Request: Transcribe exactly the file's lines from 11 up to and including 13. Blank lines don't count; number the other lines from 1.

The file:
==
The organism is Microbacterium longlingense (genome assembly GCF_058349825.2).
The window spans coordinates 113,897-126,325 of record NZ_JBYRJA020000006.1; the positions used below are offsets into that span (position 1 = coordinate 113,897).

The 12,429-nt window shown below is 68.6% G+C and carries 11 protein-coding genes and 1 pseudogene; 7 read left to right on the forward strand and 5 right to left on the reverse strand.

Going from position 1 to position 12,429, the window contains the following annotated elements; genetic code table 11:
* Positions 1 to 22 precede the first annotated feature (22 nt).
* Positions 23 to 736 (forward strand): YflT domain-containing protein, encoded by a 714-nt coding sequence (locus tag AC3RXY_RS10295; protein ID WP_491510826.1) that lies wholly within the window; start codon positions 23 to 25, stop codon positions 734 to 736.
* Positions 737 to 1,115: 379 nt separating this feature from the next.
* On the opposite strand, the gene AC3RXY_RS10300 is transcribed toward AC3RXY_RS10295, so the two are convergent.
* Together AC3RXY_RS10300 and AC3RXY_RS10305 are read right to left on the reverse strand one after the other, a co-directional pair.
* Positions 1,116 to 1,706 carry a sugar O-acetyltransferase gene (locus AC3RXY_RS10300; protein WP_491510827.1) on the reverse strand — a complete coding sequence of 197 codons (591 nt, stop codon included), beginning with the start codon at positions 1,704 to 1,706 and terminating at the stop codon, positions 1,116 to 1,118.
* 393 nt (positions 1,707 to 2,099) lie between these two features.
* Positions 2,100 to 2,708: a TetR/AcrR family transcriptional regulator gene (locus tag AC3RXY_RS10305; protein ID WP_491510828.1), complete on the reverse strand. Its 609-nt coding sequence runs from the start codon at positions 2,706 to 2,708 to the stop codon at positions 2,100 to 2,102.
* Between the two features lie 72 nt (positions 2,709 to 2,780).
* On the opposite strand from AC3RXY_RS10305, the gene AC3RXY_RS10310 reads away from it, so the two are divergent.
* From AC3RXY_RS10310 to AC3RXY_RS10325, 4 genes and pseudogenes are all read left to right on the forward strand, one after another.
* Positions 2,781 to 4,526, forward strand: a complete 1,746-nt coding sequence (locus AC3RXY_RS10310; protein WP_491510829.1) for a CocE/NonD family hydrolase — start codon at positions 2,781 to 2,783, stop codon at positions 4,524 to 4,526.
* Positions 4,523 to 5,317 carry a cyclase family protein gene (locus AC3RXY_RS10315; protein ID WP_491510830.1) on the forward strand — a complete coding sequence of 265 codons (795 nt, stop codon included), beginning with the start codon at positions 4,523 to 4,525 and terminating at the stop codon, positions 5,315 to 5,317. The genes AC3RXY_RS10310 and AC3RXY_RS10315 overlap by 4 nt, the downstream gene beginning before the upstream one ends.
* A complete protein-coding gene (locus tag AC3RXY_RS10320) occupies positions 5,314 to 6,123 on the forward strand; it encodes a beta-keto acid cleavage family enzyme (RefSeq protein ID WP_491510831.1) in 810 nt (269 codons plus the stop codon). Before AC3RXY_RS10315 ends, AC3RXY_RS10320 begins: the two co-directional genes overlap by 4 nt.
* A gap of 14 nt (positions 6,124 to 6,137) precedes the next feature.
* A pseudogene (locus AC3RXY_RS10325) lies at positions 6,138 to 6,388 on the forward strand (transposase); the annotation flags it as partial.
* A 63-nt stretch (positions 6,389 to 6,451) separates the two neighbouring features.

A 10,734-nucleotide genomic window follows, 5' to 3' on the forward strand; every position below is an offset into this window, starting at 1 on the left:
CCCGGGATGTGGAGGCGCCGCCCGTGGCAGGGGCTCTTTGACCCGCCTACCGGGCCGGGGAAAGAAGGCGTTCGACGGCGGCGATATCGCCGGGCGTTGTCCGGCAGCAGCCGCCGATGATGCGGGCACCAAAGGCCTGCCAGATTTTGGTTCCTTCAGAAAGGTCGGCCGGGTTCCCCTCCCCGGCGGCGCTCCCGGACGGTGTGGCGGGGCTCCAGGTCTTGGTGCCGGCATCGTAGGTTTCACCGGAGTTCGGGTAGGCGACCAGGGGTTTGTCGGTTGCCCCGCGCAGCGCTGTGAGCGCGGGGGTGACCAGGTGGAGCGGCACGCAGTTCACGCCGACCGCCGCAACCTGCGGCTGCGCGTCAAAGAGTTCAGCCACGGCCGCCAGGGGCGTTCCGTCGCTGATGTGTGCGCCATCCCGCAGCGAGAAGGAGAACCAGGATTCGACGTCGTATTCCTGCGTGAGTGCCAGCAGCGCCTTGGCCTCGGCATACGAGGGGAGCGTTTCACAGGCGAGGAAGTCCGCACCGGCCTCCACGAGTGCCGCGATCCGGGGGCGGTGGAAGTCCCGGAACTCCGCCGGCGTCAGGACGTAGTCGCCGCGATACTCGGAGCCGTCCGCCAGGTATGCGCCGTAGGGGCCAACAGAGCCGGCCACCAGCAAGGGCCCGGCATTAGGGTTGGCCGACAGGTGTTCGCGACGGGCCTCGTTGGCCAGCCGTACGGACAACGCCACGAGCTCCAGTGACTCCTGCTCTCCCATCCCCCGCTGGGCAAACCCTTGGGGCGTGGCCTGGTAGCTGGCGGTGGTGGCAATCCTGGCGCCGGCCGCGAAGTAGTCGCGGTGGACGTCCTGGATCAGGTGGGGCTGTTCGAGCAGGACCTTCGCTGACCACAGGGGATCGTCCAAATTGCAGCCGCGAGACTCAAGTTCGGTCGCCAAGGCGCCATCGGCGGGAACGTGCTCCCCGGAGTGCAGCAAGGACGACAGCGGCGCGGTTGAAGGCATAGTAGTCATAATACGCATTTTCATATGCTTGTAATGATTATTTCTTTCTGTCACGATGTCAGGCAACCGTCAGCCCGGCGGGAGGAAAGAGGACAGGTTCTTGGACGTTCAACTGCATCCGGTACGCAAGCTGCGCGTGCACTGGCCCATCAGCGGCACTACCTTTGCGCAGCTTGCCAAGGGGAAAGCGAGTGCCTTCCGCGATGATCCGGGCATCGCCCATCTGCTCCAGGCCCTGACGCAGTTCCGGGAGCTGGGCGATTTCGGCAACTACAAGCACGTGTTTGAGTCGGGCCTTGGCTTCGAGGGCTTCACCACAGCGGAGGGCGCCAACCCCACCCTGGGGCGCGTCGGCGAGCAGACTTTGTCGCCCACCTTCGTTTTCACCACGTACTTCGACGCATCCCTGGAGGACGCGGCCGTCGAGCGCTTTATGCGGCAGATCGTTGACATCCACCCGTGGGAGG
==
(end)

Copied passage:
* 393 nt (positions 1,707 to 2,099) lie between these two features.
* Positions 2,100 to 2,708: a TetR/AcrR family transcriptional regulator gene (locus tag AC3RXY_RS10305; protein ID WP_491510828.1), complete on the reverse strand. Its 609-nt coding sequence runs from the start codon at positions 2,706 to 2,708 to the stop codon at positions 2,100 to 2,102.
* Between the two features lie 72 nt (positions 2,709 to 2,780).